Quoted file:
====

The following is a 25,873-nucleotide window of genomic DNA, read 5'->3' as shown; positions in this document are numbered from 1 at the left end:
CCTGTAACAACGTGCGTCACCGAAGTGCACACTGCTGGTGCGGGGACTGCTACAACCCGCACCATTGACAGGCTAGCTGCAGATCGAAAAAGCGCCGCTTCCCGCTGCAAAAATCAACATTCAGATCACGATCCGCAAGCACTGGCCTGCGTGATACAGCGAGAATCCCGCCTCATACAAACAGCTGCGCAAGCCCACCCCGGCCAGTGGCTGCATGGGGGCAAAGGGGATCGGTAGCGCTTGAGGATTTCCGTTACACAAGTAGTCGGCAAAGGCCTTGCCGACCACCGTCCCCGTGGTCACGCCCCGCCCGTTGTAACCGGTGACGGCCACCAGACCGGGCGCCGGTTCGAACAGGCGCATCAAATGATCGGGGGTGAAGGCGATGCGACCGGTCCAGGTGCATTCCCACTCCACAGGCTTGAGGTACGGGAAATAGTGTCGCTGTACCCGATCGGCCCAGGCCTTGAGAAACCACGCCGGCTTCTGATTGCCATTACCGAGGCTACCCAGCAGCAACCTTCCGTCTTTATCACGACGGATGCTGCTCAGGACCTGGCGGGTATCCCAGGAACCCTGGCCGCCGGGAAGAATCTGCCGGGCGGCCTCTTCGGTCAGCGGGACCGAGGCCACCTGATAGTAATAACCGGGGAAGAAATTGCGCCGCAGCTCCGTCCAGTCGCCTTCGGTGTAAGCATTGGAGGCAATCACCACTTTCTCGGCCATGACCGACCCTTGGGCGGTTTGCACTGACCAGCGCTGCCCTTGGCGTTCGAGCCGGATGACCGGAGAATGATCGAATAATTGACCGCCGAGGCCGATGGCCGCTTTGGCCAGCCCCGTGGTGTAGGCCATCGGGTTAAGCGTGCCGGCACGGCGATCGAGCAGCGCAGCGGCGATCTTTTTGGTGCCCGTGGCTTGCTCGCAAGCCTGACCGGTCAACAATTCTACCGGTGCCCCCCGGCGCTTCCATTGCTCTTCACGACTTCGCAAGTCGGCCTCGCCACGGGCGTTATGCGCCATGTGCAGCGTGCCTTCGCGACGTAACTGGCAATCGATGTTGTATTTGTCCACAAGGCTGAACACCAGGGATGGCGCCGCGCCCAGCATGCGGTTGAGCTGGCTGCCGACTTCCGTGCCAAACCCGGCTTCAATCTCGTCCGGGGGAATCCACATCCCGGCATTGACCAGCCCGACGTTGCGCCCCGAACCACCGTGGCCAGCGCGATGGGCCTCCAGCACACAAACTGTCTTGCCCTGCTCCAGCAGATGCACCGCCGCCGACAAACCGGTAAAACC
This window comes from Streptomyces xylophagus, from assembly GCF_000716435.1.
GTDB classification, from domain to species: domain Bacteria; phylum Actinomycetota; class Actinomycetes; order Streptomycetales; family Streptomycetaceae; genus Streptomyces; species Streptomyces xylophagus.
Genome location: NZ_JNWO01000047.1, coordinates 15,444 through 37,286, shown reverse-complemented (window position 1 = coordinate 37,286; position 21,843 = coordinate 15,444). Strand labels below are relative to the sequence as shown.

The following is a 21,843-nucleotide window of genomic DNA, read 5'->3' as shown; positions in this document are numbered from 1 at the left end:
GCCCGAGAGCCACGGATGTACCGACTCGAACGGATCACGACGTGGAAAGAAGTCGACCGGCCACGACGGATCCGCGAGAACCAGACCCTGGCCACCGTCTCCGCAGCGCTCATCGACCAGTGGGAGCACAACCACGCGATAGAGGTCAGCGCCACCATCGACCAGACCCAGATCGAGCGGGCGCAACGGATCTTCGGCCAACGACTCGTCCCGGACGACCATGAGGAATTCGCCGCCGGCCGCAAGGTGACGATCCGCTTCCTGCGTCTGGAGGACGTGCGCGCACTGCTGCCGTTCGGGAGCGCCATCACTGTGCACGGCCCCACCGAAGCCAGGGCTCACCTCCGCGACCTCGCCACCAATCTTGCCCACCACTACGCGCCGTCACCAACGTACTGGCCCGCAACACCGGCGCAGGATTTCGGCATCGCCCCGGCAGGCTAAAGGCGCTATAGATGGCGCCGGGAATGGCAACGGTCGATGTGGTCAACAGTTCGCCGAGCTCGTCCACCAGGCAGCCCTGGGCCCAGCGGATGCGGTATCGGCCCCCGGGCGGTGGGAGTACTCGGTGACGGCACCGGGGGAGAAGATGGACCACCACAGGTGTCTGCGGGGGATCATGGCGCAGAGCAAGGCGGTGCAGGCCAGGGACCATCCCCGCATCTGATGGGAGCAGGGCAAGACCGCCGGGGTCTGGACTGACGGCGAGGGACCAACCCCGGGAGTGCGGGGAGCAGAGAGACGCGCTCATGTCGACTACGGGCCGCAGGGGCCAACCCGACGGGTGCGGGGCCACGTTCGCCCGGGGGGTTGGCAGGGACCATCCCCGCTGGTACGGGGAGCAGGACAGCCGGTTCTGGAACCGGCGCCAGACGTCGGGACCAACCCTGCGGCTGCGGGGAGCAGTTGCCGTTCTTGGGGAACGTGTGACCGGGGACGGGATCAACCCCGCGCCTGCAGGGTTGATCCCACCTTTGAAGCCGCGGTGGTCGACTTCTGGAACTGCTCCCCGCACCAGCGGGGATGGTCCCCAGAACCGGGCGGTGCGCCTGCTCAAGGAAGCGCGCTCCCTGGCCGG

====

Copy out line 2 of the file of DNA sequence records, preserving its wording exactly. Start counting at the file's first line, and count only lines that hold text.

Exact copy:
CCTGTAACAACGTGCGTCACCGAAGTGCACACTGCTGGTGCGGGGACTGCTACAACCCGCACCATTGACAGGCTAGCTGCAGATCGAAAAAGCGCCGCTTCCCGCTGCAAAAATCAACATTCAGATCACGATCCGCAAGCACTGGCCTGCGTGATACAGCGAGAATCCCGCCTCATACAAACAGCTGCGCAAGCCCACCCCGGCCAGTGGCTGCATGGGGGCAAAGGGGATCGGTAGCGCTTGAGGATTTCCGTTACACAAGTAGTCGGCAAAGGCCTTGCCGACCACCGTCCCCGTGGTCACGCCCCGCCCGTTGTAACCGGTGACGGCCACCAGACCGGGCGCCGGTTCGAACAGGCGCATCAAATGATCGGGGGTGAAGGCGATGCGACCGGTCCAGGTGCATTCCCACTCCACAGGCTTGAGGTACGGGAAATAGTGTCGCTGTACCCGATCGGCCCAGGCCTTGAGAAACCACGCCGGCTTCTGATTGCCATTACCGAGGCTACCCAGCAGCAACCTTCCGTCTTTATCACGACGGATGCTGCTCAGGACCTGGCGGGTATCCCAGGAACCCTGGCCGCCGGGAAGAATCTGCCGGGCGGCCTCTTCGGTCAGCGGGACCGAGGCCACCTGATAGTAATAACCGGGGAAGAAATTGCGCCGCAGCTCCGTCCAGTCGCCTTCGGTGTAAGCATTGGAGGCAATCACCACTTTCTCGGCCATGACCGACCCTTGGGCGGTTTGCACTGACCAGCGCTGCCCTTGGCGTTCGAGCCGGATGACCGGAGAATGATCGAATAATTGACCGCCGAGGCCGATGGCCGCTTTGGCCAGCCCCGTGGTGTAGGCCATCGGGTTAAGCGTGCCGGCACGGCGATCGAGCAGCGCAGCGGCGATCTTTTTGGTGCCCGTGGCTTGCTCGCAAGCCTGACCGGTCAACAATTCTACCGGTGCCCCCCGGCGCTTCCATTGCTCTTCACGACTTCGCAAGTCGGCCTCGCCACGGGCGTTATGCGCCATGTGCAGCGTGCCTTCGCGACGTAACTGGCAATCGATGTTGTATTTGTCCACAAGGCTGAACACCAGGGATGGCGCCGCGCCCAGCATGCGGTTGAGCTGGCTGCCGACTTCCGTGCCAAACCCGGCTTCAATCTCGTCCGGGGGAATCCACATCCCGGCATTGACCAGCCCGACGTTGCGCCCCGAACCACCGTGGCCAGCGCGATGGGCCTCCAGCACACAAACTGTCTTGCCCTGCTCCAGCAGATGCACCGCCGCCGACAAACCGGTAAAACC